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Ezekiel 16:51

51. Neither hath Samaria committed half of thy sins; but thou hast multiplied thine abominations more than they, and hast justified thy sisters in all thine abominations which thou hast done.

51. Et Samaria secundum dimidium scelerum tuorum non scelerate egit: et multiplicasti abominationes tuas prae illis, et justificasti sorores tuas in omnibus abominationibus tuis quas patrasti.


God now pronounces the same thing concerning Samaria, whom he had formerly called the younger sister. By Samaria, as we said, he means the Israelites, because that city was the head of the Kingdom of Israel: the ten tribes had been already driven into exile; and he says they were not half so wicked when compared with the Jews. This, at the first glance, may seem absurd; for we know that God’s worship was continued at Jerusalem when the Israelites rejected the law, and basely and openly turned aside to idolatry. Since, therefore, some sound piety flourished at Jerusalem when the Israelites wickedly revolted from God’s law, what can it mean by the Jews being censured as worse than they were? We must always come to the fountain which I have pointed out; for ingratitude has great influence in exaggerating men’s crimes. But another reason must also be remarked. The Jews had seen how severely God had avenged the superstitions of the kingdom of Israel: they were so far from repenting that they rather courted their alliance, as if for the very purpose of provoking God afresh. If we reflect upon these two points, the question will be solved as far as relates to the present passage. God says what is incredible to us, that the Jews were worse than the Israelites: but he asserts this, because ingratitude had rendered them less excusable; for God had retained them under his own charge when that wretched dispersion happened, and the ten tribes were all but absorbed. God’s candle was always shinning at Jerusalem, as it is said. (Exodus 27:20.) When, therefore, God had preserved for himself that small band as the very flower of the people, safe and sound, the revolt of this people was far more criminal than that of the ten tribes: for these tribes were drawn away from the worship of God by little and little, as is well known. For Jeroboam always set before himself one definite object — the worship of God as the liberator of the people, (1 Kings 12:) for the Israelites did not look on themselves as apostates, although they had degenerated from their fathers. But the Jews addicted themselves to gross superstitions, of which the Israelites at first were ashamed; and then they were warned by many penalties not to imitate their kinsmen: still, as we saw before, the temple was defiled by many pollution’s; for Ezekiel, in the eighth chapter, says that he saw there many defilement’s. Since then the Jews profited so badly, though God set his vengeance before their eyes, it is not surprising that they are said to have sinned grievously.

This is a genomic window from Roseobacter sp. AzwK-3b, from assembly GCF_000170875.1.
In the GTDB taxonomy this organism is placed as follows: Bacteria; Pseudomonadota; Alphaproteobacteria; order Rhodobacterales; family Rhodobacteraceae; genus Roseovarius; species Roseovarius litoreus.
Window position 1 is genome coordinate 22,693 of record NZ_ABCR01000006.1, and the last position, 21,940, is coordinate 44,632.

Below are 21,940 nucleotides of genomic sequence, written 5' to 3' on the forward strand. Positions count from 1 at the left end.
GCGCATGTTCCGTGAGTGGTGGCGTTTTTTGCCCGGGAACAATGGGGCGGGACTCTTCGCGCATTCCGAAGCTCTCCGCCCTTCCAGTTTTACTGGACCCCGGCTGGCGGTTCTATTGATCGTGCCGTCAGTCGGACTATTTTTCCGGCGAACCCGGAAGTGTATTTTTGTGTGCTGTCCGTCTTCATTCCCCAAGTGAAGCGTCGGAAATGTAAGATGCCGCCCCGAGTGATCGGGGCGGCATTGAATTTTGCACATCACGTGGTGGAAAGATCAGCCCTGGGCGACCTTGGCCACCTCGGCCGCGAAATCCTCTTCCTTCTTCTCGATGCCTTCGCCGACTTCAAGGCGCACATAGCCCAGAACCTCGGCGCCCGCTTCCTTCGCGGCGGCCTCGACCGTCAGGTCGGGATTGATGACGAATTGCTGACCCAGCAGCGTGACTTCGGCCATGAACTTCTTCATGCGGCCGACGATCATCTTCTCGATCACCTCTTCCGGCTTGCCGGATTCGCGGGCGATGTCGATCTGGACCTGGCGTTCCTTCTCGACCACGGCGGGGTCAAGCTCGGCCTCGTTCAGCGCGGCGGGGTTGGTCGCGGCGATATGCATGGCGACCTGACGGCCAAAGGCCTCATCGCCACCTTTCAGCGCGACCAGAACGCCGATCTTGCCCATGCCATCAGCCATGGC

In conclusion, he adds, thou hast multiplied your abominations beyond them; and you have justified thy sisters in all the abominations which you have perpetrated. Here the word “justified” is to be received at first comparatively: it does not signify that the fault of others is extenuated by the wickedness of the Jews; but if the people wished to offer excuses, they might easily be convinced that both Sodom and the kingdom of Israel were just in comparison with the Jews. To justify is usually received for to absolve; and we must observe this when we treat of justification, since the papists always seize upon the quality, as if to be justified was in reality to be just. Hence they are unable to comprehend a doctrine sufficiently familiar to Scripture, and plain enough — that we are justified by faith: for they examine man, that they may find justice there, and do not ascend any higher: but to be justified by faith signifies nothing but to be absolved, though we are not just in ourselves; hence a justification by faith without us must be sought for, and hence we gather that it is not a quality. Hence Jerusalem justified her sisters, although Sodom and Samaria were found worse than herself. It follows —

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